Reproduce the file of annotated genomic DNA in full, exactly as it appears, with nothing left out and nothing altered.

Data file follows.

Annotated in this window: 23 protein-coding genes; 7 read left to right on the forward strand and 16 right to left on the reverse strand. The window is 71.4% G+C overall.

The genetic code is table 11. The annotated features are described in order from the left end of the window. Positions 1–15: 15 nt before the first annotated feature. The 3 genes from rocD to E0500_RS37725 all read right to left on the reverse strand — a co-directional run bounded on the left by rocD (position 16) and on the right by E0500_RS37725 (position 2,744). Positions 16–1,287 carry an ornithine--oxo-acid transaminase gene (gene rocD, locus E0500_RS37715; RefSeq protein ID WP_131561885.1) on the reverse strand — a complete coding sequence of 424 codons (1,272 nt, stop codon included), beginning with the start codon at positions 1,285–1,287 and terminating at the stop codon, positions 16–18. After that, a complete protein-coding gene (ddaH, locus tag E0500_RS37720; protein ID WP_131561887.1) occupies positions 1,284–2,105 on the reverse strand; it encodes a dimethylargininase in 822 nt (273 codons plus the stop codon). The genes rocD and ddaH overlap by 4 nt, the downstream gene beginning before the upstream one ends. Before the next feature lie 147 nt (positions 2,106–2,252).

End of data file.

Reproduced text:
Annotated in this window: 23 protein-coding genes; 7 read left to right on the forward strand and 16 right to left on the reverse strand. The window is 71.4% G+C overall.

The genetic code is table 11. The annotated features are described in order from the left end of the window. Positions 1–15: 15 nt before the first annotated feature. The 3 genes from rocD to E0500_RS37725 all read right to left on the reverse strand — a co-directional run bounded on the left by rocD (position 16) and on the right by E0500_RS37725 (position 2,744). Positions 16–1,287 carry an ornithine--oxo-acid transaminase gene (gene rocD, locus E0500_RS37715; RefSeq protein ID WP_131561885.1) on the reverse strand — a complete coding sequence of 424 codons (1,272 nt, stop codon included), beginning with the start codon at positions 1,285–1,287 and terminating at the stop codon, positions 16–18. After that, a complete protein-coding gene (ddaH, locus tag E0500_RS37720; protein ID WP_131561887.1) occupies positions 1,284–2,105 on the reverse strand; it encodes a dimethylargininase in 822 nt (273 codons plus the stop codon). The genes rocD and ddaH overlap by 4 nt, the downstream gene beginning before the upstream one ends. Before the next feature lie 147 nt (positions 2,106–2,252).